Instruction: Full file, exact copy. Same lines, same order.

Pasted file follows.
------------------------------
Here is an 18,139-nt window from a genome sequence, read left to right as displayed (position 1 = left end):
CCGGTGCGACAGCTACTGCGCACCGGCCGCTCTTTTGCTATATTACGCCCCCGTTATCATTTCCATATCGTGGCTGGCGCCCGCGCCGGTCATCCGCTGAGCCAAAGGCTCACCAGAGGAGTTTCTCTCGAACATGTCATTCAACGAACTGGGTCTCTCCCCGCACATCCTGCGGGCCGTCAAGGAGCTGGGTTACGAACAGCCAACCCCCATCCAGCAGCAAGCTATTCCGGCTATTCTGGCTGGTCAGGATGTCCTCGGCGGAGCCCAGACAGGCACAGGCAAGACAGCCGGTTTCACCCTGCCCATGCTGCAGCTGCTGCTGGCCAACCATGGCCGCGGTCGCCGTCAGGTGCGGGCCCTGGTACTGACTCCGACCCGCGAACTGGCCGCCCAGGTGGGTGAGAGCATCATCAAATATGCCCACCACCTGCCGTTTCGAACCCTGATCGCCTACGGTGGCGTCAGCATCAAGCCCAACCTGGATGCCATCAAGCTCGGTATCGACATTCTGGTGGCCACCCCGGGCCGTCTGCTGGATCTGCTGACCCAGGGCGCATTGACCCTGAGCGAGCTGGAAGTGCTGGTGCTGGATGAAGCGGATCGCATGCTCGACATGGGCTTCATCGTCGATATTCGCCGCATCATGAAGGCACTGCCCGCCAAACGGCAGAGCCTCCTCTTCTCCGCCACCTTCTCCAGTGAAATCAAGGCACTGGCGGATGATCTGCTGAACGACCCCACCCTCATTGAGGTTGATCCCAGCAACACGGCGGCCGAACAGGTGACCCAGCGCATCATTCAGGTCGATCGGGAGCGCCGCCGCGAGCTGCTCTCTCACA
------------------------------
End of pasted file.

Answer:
Here is an 18,139-nt window from a genome sequence, read left to right as displayed (position 1 = left end):
CCGGTGCGACAGCTACTGCGCACCGGCCGCTCTTTTGCTATATTACGCCCCCGTTATCATTTCCATATCGTGGCTGGCGCCCGCGCCGGTCATCCGCTGAGCCAAAGGCTCACCAGAGGAGTTTCTCTCGAACATGTCATTCAACGAACTGGGTCTCTCCCCGCACATCCTGCGGGCCGTCAAGGAGCTGGGTTACGAACAGCCAACCCCCATCCAGCAGCAAGCTATTCCGGCTATTCTGGCTGGTCAGGATGTCCTCGGCGGAGCCCAGACAGGCACAGGCAAGACAGCCGGTTTCACCCTGCCCATGCTGCAGCTGCTGCTGGCCAACCATGGCCGCGGTCGCCGTCAGGTGCGGGCCCTGGTACTGACTCCGACCCGCGAACTGGCCGCCCAGGTGGGTGAGAGCATCATCAAATATGCCCACCACCTGCCGTTTCGAACCCTGATCGCCTACGGTGGCGTCAGCATCAAGCCCAACCTGGATGCCATCAAGCTCGGTATCGACATTCTGGTGGCCACCCCGGGCCGTCTGCTGGATCTGCTGACCCAGGGCGCATTGACCCTGAGCGAGCTGGAAGTGCTGGTGCTGGATGAAGCGGATCGCATGCTCGACATGGGCTTCATCGTCGATATTCGCCGCATCATGAAGGCACTGCCCGCCAAACGGCAGAGCCTCCTCTTCTCCGCCACCTTCTCCAGTGAAATCAAGGCACTGGCGGATGATCTGCTGAACGACCCCACCCTCATTGAGGTTGATCCCAGCAACACGGCGGCCGAACAGGTGACCCAGCGCATCATTCAGGTCGATCGGGAGCGCCGCCGCGAGCTGCTCTCTCACA